Really interesting article. I agree that this technology has a lot of potential in the middle a segments for the rapid-prototyping of custom-made rings. However, I am skeptical of its success in the higher end segment. Luxury jewelry is usually an emotional purchase that people are willing to pay and high premium for because of the craftsmanship/uniqueness. It is likely that consumers will regard this as an inferior product and t will be incredibly difficult to change customers’ perception and buying patterns.
I think such partnerships with suppliers have the potential to be advantageous to both parties, and more companies should look to innovating in collaboration with their suppliers. However, there are challenges to accomplishing this. To your question, companies need to create the right long-term financial incentives for suppliers (ex. revenue sharing) to make their suppliers willing to enter such agreements. In addition, trust is critical – there must already be long-standing relationships between the companies.
Great article – it is interesting to see how NASA is leveraging open innovation. It is definitely not an organization that comes to mind when I think of crowdsourcing. I think it’s a great strategy – the Challenge 9 example you gave shows how much can be accomplished in such a short amount of time through open innovation. For an organization like this, I agree that strict control measures have to be put in place to ensure the contributions meet some quality threshold. I think a screening process for volunteers should be required.
To your question on distraction, I think NASA should have clearly defined problems in line with it’s long-term goals and solicit input from its volunteers for the defined problem, vs soliciting any and all input from the external community.
Interesting article! The topic of cybersecurity is especially important as we continue to move toward an increasingly digital and connected world. Every new application of technology (connected devices in cars, smart devices in our homes etc) is a new potential point of entry for data breaches and other forms of cyberattacks.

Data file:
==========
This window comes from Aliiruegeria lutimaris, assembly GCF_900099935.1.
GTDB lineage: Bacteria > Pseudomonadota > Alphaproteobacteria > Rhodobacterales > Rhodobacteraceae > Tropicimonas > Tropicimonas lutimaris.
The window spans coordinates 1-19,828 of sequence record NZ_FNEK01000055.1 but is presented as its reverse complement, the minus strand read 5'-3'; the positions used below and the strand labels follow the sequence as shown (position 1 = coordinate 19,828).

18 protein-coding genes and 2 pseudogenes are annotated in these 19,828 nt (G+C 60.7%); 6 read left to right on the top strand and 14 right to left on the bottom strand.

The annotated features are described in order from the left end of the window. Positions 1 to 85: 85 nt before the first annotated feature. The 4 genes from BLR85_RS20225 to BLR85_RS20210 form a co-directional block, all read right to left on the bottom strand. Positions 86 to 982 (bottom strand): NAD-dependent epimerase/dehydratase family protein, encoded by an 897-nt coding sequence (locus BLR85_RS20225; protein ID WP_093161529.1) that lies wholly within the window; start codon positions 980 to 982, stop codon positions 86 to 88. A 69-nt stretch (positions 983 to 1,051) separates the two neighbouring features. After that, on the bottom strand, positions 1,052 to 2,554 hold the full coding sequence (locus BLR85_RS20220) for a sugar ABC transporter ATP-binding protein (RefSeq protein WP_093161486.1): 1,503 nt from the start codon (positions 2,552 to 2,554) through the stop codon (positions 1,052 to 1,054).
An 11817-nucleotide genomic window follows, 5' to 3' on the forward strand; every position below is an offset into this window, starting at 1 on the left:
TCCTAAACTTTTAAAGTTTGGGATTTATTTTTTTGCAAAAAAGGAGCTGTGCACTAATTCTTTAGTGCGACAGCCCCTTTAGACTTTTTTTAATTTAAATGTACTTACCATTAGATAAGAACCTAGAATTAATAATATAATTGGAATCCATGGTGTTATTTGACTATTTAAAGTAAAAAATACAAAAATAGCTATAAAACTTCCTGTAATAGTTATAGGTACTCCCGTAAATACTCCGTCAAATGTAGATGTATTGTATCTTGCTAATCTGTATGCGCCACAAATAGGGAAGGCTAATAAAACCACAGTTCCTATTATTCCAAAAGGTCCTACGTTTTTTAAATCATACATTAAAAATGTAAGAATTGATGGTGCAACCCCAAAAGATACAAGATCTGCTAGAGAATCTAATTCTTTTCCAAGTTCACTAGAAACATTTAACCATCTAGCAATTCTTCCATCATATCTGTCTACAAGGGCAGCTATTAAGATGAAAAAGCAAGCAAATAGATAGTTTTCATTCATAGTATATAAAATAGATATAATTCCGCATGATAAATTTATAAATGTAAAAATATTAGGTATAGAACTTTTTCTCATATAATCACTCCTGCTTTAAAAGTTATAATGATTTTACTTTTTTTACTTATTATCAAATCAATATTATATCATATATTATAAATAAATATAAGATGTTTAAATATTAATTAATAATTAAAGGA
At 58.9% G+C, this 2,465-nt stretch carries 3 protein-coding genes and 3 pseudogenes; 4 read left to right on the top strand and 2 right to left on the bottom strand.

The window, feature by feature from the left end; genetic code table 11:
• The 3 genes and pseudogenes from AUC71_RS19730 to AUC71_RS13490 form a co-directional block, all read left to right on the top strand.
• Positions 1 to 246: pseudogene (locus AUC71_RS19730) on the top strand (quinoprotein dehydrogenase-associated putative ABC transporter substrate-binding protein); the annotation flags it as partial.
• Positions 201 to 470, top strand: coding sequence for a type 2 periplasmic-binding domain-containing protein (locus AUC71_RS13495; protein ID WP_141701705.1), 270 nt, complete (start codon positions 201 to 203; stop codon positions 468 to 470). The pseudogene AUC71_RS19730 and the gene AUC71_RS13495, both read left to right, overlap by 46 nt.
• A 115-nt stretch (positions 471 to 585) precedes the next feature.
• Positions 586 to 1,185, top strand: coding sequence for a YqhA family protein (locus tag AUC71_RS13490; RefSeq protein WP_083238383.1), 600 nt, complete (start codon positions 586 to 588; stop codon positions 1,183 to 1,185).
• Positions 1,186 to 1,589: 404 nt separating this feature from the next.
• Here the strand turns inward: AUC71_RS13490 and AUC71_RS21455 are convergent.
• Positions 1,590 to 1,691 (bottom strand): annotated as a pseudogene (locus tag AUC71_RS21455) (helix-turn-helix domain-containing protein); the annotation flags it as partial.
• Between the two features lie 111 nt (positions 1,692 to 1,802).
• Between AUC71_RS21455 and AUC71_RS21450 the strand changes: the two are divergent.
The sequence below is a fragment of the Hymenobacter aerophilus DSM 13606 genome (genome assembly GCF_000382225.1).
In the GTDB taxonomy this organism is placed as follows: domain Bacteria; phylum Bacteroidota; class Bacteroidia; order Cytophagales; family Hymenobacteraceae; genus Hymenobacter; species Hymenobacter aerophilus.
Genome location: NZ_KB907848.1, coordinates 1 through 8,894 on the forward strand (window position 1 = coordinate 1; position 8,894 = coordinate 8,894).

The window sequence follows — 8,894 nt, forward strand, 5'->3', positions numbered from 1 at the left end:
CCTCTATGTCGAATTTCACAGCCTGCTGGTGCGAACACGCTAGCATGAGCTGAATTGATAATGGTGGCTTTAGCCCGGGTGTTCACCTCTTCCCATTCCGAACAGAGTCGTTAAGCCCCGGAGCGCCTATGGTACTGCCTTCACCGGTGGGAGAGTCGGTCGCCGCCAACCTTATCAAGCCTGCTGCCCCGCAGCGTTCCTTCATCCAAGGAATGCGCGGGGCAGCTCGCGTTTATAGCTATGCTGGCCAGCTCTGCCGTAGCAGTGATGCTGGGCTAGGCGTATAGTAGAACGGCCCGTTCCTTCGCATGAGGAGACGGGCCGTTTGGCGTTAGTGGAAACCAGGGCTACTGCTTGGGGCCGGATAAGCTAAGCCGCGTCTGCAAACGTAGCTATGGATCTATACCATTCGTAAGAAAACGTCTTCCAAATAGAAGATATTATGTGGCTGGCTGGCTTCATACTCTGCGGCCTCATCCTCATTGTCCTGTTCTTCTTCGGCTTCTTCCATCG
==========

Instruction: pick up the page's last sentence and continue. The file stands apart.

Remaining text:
Ultimately, I think the reliance on machine learning to deal with the cybersecurity issue is inevitable. Even though I anticipate the cybersecurity skill gap will narrow over time, unsupervised machine learning algorithms will be needed to deal with the dynamic and evolving nature of cyberattacks and the massive volume of data that need to be analyzed to predict/detect potential threats.
Very interesting article. It is great to see that Comcast is finally investing in Machine Learning to improve its customer service and existing offerings. I definitely agree with your suggestion that this is a crucial first step to re-gain customer trust. However, I think it might be too late to establish itself in the home-related space, attempting to compete with Google, Amazon etc. It certainly has a chance competing with other cable companies, where machine learning could potentially be its competitive advantage, but the tech giants are much further ahead in this arena. I agree with the comment above that a partnership with a tech company will be the better approach to take.
I am skeptical that construction can become a truly DIY market in the US in the short/medium term because it will require drastic shift in consumer behavior. I think only individuals with construction expertise would even be willing to take on such a project because people tend to rely on experts regarding investments as critical as their homes. We saw even in the Aqualisa case where there were DIY solutions for the showers but people still tended to rely on the plumbers.
The issue of unemployment that could result from additive manufacturing advancements is not unique to this company or this specific use case. I think it’s ultimately the role of the government and policy makers, not individual companies to address it.